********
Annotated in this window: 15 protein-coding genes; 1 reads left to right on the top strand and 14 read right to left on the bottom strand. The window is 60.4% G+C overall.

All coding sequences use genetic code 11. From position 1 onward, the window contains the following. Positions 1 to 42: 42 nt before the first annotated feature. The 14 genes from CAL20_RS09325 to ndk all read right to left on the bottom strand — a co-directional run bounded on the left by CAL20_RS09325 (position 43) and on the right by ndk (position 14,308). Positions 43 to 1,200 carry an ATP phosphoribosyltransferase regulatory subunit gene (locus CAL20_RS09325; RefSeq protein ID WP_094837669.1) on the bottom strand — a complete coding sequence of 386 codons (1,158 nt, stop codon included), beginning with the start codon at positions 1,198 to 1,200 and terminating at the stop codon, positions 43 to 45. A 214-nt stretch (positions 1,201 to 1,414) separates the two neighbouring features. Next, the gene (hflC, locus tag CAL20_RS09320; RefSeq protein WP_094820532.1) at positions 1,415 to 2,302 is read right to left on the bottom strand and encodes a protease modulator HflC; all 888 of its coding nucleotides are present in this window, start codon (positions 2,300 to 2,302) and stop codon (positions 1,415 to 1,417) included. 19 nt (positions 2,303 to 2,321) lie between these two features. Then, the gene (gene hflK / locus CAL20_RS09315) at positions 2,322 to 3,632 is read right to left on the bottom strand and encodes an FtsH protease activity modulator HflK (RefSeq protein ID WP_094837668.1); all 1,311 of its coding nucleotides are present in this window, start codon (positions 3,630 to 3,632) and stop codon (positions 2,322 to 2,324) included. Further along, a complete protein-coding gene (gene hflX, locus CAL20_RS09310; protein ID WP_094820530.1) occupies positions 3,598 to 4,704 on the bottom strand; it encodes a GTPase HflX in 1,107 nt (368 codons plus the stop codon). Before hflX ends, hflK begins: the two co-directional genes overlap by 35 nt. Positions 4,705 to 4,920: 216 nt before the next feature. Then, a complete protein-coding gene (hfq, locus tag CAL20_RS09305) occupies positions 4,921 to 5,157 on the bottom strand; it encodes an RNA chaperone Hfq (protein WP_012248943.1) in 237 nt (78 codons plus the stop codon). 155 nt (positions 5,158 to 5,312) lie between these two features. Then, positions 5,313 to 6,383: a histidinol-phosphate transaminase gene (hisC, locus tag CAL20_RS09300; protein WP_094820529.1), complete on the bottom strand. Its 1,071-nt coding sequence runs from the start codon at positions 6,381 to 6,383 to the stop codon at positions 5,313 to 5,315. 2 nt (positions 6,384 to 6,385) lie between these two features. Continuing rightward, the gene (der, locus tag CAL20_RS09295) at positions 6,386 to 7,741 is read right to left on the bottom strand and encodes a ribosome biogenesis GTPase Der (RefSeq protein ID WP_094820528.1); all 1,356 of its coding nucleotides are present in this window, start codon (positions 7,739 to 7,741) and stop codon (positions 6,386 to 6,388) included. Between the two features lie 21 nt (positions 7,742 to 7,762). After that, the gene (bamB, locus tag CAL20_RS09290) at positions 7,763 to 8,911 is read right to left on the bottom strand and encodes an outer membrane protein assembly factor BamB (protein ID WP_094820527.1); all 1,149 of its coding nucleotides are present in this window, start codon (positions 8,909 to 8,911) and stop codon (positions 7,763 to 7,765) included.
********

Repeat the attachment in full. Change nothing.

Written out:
Annotated in this window: 15 protein-coding genes; 1 reads left to right on the top strand and 14 read right to left on the bottom strand. The window is 60.4% G+C overall.

All coding sequences use genetic code 11. From position 1 onward, the window contains the following. Positions 1 to 42: 42 nt before the first annotated feature. The 14 genes from CAL20_RS09325 to ndk all read right to left on the bottom strand — a co-directional run bounded on the left by CAL20_RS09325 (position 43) and on the right by ndk (position 14,308). Positions 43 to 1,200 carry an ATP phosphoribosyltransferase regulatory subunit gene (locus CAL20_RS09325; RefSeq protein ID WP_094837669.1) on the bottom strand — a complete coding sequence of 386 codons (1,158 nt, stop codon included), beginning with the start codon at positions 1,198 to 1,200 and terminating at the stop codon, positions 43 to 45. A 214-nt stretch (positions 1,201 to 1,414) separates the two neighbouring features. Next, the gene (hflC, locus tag CAL20_RS09320; RefSeq protein WP_094820532.1) at positions 1,415 to 2,302 is read right to left on the bottom strand and encodes a protease modulator HflC; all 888 of its coding nucleotides are present in this window, start codon (positions 2,300 to 2,302) and stop codon (positions 1,415 to 1,417) included. 19 nt (positions 2,303 to 2,321) lie between these two features. Then, the gene (gene hflK / locus CAL20_RS09315) at positions 2,322 to 3,632 is read right to left on the bottom strand and encodes an FtsH protease activity modulator HflK (RefSeq protein ID WP_094837668.1); all 1,311 of its coding nucleotides are present in this window, start codon (positions 3,630 to 3,632) and stop codon (positions 2,322 to 2,324) included. Further along, a complete protein-coding gene (gene hflX, locus CAL20_RS09310; protein ID WP_094820530.1) occupies positions 3,598 to 4,704 on the bottom strand; it encodes a GTPase HflX in 1,107 nt (368 codons plus the stop codon). Before hflX ends, hflK begins: the two co-directional genes overlap by 35 nt. Positions 4,705 to 4,920: 216 nt before the next feature. Then, a complete protein-coding gene (hfq, locus tag CAL20_RS09305) occupies positions 4,921 to 5,157 on the bottom strand; it encodes an RNA chaperone Hfq (protein WP_012248943.1) in 237 nt (78 codons plus the stop codon). 155 nt (positions 5,158 to 5,312) lie between these two features. Then, positions 5,313 to 6,383: a histidinol-phosphate transaminase gene (hisC, locus tag CAL20_RS09300; protein WP_094820529.1), complete on the bottom strand. Its 1,071-nt coding sequence runs from the start codon at positions 6,381 to 6,383 to the stop codon at positions 5,313 to 5,315. 2 nt (positions 6,384 to 6,385) lie between these two features. Continuing rightward, the gene (der, locus tag CAL20_RS09295) at positions 6,386 to 7,741 is read right to left on the bottom strand and encodes a ribosome biogenesis GTPase Der (RefSeq protein ID WP_094820528.1); all 1,356 of its coding nucleotides are present in this window, start codon (positions 7,739 to 7,741) and stop codon (positions 6,386 to 6,388) included. Between the two features lie 21 nt (positions 7,742 to 7,762). After that, the gene (bamB, locus tag CAL20_RS09290) at positions 7,763 to 8,911 is read right to left on the bottom strand and encodes an outer membrane protein assembly factor BamB (protein ID WP_094820527.1); all 1,149 of its coding nucleotides are present in this window, start codon (positions 8,909 to 8,911) and stop codon (positions 7,763 to 7,765) included.